Core Ideas of the Gospel of Jesus Christ

God Likes Millennials

millennialsMillennials are truly the generation that gets no respect.  Everyone seems to agree they are entitled, cynical, and obsessed with their image on social media.  What’s more, they do strange things with their hair, run away from commitment, and are confused about sexual ethics. (They also like selfies too much, but don’t pretend you don’t.)

So I could assert that God loves them, but critics would reply, “Sure, but God loves everybody.  Duh!”  So let’s put it this way: God likes Millennials.  And there are wonderful qualities we should all appreciate in their generation.

For instance, Millennials know that God doesn’t live in a building.  You might demur, noting “We all know that.”  But in fact, quite a few of us in previous generations have behaved as though God does live in church buildings and waits for us to drop in on Sundays.  Until recently, most churches have ministered out of a fortress mentality: “everything that matters happens here in this building.” And saints have retreated to the holy bunker not only to worship; but to pray, to plan, to eat together, even to celebrate uninspired Christmas parties. Didn’t Jesus say something about a lamp hidden under a bushel?

We’re changing now because Millennials asked, “What’s so special about this stuffy old building?  God is out there… and so are the neighbors we’re supposed to love and care for!”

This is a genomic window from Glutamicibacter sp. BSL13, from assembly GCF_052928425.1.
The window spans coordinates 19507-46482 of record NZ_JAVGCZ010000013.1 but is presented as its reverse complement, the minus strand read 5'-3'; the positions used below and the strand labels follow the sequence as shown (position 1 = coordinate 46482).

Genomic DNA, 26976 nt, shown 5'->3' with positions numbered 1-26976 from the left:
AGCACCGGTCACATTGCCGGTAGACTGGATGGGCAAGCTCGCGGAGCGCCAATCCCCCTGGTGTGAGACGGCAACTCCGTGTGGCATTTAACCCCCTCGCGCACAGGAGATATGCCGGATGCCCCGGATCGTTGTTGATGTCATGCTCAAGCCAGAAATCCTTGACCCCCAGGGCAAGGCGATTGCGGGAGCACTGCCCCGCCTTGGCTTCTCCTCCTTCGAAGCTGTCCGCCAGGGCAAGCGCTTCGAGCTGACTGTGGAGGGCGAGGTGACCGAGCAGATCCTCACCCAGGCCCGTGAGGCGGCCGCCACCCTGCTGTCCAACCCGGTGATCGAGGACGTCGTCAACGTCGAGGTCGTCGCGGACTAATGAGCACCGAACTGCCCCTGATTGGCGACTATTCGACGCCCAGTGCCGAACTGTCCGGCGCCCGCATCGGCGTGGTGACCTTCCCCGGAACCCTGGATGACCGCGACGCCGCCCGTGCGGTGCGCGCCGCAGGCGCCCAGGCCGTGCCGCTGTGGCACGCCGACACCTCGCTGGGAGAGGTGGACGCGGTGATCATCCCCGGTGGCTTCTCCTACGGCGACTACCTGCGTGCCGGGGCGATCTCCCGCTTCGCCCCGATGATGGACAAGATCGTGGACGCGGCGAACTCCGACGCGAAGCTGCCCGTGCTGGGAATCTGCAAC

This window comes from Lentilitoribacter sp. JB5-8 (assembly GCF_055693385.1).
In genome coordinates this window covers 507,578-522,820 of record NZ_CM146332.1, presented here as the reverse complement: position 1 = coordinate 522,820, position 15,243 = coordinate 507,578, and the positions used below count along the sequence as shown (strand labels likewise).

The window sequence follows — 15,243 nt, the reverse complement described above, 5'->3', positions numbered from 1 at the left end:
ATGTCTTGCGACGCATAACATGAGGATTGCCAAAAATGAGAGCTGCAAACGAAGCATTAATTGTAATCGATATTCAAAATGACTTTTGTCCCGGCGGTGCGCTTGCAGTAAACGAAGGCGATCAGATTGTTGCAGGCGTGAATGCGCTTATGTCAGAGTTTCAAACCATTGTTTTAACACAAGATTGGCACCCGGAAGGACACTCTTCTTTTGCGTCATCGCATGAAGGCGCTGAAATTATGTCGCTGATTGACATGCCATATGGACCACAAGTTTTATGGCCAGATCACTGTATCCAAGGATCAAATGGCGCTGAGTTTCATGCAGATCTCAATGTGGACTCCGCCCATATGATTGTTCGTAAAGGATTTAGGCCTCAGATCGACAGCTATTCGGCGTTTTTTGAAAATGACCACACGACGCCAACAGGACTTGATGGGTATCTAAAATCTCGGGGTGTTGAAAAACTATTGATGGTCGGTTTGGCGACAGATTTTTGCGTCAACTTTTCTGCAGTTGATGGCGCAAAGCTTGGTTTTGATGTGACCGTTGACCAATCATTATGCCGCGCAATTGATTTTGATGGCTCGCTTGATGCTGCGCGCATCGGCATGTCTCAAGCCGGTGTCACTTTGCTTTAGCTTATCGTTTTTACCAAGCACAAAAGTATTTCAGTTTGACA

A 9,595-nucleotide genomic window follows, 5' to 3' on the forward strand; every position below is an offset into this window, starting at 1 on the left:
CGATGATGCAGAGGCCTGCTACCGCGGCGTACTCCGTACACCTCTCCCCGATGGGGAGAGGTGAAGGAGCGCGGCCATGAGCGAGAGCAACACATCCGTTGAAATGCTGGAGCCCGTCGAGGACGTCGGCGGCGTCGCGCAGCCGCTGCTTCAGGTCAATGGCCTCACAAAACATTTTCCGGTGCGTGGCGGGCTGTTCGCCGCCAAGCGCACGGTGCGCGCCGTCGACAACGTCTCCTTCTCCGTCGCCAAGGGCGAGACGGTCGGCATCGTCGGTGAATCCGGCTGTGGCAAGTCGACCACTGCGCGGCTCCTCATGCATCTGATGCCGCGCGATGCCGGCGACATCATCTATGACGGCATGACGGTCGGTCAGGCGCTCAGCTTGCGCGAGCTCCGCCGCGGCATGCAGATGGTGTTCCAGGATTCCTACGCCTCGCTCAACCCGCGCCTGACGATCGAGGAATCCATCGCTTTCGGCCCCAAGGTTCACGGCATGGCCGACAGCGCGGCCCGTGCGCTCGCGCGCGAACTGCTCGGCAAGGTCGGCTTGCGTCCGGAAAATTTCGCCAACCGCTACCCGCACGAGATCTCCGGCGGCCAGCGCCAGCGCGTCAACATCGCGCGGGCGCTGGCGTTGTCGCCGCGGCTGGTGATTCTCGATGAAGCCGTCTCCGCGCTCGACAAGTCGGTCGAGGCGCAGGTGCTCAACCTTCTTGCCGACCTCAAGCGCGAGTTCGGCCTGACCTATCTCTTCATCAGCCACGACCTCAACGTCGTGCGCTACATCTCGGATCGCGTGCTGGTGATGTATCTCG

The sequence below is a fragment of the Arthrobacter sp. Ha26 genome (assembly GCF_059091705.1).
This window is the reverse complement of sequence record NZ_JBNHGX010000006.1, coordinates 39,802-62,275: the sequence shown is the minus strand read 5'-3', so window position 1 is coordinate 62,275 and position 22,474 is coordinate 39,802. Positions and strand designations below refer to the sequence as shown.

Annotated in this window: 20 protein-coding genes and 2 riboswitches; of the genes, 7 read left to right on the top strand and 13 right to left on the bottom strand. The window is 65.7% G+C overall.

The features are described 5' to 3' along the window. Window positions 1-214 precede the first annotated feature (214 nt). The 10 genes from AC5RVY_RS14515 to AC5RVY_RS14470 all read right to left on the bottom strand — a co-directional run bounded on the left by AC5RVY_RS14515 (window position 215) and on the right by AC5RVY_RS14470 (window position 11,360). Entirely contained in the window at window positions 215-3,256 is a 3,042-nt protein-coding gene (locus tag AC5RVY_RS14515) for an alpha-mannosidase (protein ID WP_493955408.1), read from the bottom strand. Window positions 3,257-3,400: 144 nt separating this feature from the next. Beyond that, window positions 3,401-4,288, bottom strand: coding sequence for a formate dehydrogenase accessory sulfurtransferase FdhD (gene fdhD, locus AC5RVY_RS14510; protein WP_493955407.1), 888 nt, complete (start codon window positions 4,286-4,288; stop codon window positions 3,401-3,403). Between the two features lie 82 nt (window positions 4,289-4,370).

Paul tried to alert us to this reality centuries ago. Speaking to the pagan intellectuals on Mars Hill, he explained, “The God who made the world and everything in it is the Lord of heaven and earth and does not live in temples built by human hands.” (Acts 17:24) Rather, he pointed out that even some of their own Greek poets had rightfully supposed the Creator God is all around us in the cosmos he fashioned, and that it is “in him we live and move and have our very being.”

That long-suppressed truth completely demolishes the false construct practiced by so many believers: that life is segmented into church life, family life, career life, recreational life, and consumer living.  On one hand, it means we should get over the myth that spiritual things only happen at church.  And on the other hand, we must embrace the fact that God is out there working all around us, and if we really love him, we must join him.  He’s at work in your office on Capitol Hill.  He’s on the scene in your classroom.  He is involved in the truck stop when you pull your rig off the road for dinner.  No more church life versus my life: it’s all God’s life.  Am I in or out?

I long ago stopped complaining about how liberal the Millennials are:  we were all lefties when we were their age.  “If you’re not a liberal when you’re young, you don’t have a heart. If you’re not a conservative when you’re older, you don’t have a brain.”  Time and faith bring profound changes.  So I’m confident we’re going to see some spiritual giants rise among this disrespected generation. They won’t be perfect, but they will rescue the church from hypocritical attitudes we tolerated too long.  There’s a lot to like.

For the companion message from Acts 17, click:No Interruptions, Only Invitations

And lift up the Cross!

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